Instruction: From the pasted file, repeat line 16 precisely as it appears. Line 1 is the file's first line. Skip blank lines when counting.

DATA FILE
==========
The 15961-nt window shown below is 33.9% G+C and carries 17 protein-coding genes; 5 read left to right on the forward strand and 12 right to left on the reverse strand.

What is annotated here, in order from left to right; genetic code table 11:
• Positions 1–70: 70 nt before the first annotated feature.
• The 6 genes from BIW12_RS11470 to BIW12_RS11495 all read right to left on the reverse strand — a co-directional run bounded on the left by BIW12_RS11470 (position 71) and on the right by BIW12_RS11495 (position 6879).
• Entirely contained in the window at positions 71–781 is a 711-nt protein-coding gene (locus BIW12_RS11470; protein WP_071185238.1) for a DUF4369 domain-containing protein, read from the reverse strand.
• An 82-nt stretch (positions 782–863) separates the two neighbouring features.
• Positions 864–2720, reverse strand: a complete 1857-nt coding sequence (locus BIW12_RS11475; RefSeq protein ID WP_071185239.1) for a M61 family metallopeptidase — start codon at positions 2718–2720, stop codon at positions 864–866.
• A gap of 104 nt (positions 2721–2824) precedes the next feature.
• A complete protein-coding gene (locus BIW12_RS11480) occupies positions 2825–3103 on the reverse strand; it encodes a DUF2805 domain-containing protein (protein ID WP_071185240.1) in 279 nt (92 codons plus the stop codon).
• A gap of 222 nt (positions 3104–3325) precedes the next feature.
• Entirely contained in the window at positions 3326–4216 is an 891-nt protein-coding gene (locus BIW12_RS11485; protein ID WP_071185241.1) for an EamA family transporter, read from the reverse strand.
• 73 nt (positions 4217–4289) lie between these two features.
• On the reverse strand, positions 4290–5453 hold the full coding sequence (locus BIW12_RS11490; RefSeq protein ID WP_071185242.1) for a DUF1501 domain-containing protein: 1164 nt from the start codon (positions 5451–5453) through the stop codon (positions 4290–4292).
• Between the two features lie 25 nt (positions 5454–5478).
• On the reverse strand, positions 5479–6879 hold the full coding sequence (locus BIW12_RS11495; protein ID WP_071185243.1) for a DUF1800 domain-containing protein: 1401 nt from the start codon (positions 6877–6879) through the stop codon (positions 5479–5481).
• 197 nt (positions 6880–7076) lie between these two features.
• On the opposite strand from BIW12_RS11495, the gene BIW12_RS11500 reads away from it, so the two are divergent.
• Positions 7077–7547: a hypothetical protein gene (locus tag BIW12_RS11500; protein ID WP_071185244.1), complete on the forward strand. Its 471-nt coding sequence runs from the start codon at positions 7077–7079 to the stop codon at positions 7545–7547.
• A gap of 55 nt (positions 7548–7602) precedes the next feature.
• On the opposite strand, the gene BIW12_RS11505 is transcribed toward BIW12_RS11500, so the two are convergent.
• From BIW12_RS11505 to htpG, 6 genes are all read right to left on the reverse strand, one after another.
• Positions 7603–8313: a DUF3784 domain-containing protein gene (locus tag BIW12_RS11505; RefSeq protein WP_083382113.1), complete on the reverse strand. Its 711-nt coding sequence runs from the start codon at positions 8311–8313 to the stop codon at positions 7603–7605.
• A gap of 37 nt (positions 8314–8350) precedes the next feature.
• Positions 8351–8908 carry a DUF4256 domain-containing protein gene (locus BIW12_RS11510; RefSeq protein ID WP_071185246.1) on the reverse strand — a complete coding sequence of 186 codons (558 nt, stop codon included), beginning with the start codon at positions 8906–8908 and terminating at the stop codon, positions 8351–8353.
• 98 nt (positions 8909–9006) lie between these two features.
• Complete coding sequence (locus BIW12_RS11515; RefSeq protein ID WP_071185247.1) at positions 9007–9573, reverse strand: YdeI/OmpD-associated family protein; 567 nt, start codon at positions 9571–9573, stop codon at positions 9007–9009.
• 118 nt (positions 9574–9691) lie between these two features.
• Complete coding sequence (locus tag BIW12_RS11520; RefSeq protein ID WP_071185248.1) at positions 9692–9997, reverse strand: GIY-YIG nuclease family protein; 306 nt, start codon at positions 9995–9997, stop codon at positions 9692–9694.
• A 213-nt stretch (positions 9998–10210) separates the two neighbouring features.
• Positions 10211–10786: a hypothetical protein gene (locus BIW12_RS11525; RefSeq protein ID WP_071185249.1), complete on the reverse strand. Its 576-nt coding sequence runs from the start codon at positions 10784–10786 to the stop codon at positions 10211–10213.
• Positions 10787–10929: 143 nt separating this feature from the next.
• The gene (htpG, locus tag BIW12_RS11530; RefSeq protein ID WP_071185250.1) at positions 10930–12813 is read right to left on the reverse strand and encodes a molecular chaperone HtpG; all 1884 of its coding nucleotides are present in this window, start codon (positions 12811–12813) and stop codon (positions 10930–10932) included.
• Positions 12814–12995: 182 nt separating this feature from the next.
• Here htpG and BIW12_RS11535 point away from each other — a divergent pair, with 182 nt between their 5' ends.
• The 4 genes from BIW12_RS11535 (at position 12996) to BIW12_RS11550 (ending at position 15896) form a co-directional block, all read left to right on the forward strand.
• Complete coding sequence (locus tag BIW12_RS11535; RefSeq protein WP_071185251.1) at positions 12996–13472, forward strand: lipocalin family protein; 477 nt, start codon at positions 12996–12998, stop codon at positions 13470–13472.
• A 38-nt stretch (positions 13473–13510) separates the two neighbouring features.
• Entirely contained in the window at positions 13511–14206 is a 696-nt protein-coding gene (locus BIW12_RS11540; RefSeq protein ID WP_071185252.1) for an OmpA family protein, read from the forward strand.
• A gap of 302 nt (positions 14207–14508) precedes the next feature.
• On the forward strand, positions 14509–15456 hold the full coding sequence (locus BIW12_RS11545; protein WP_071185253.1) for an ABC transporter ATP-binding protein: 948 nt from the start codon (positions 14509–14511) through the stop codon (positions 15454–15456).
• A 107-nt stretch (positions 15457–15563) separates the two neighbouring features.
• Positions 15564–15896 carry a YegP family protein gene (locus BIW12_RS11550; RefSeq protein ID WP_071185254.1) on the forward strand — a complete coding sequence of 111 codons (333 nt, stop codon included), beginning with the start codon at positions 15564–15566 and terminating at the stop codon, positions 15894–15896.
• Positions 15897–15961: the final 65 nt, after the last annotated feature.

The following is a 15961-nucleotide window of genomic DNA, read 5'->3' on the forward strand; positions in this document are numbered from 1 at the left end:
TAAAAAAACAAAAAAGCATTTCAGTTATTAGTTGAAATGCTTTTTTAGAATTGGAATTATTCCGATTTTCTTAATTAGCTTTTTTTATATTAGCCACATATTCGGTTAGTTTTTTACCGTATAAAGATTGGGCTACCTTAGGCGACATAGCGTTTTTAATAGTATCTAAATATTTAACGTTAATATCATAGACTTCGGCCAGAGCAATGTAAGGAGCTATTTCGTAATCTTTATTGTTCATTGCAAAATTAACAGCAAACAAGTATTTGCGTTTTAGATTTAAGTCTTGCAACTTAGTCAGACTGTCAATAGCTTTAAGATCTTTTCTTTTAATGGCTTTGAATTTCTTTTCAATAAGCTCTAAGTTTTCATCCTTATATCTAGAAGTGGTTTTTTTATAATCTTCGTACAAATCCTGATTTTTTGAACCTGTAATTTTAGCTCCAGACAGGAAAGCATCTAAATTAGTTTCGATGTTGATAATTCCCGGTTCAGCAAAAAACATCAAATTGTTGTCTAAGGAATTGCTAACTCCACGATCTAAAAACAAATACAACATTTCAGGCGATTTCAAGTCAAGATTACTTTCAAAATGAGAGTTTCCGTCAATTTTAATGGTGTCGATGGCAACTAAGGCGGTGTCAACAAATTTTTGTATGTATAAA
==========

• 197 nt (positions 6880–7076) lie between these two features.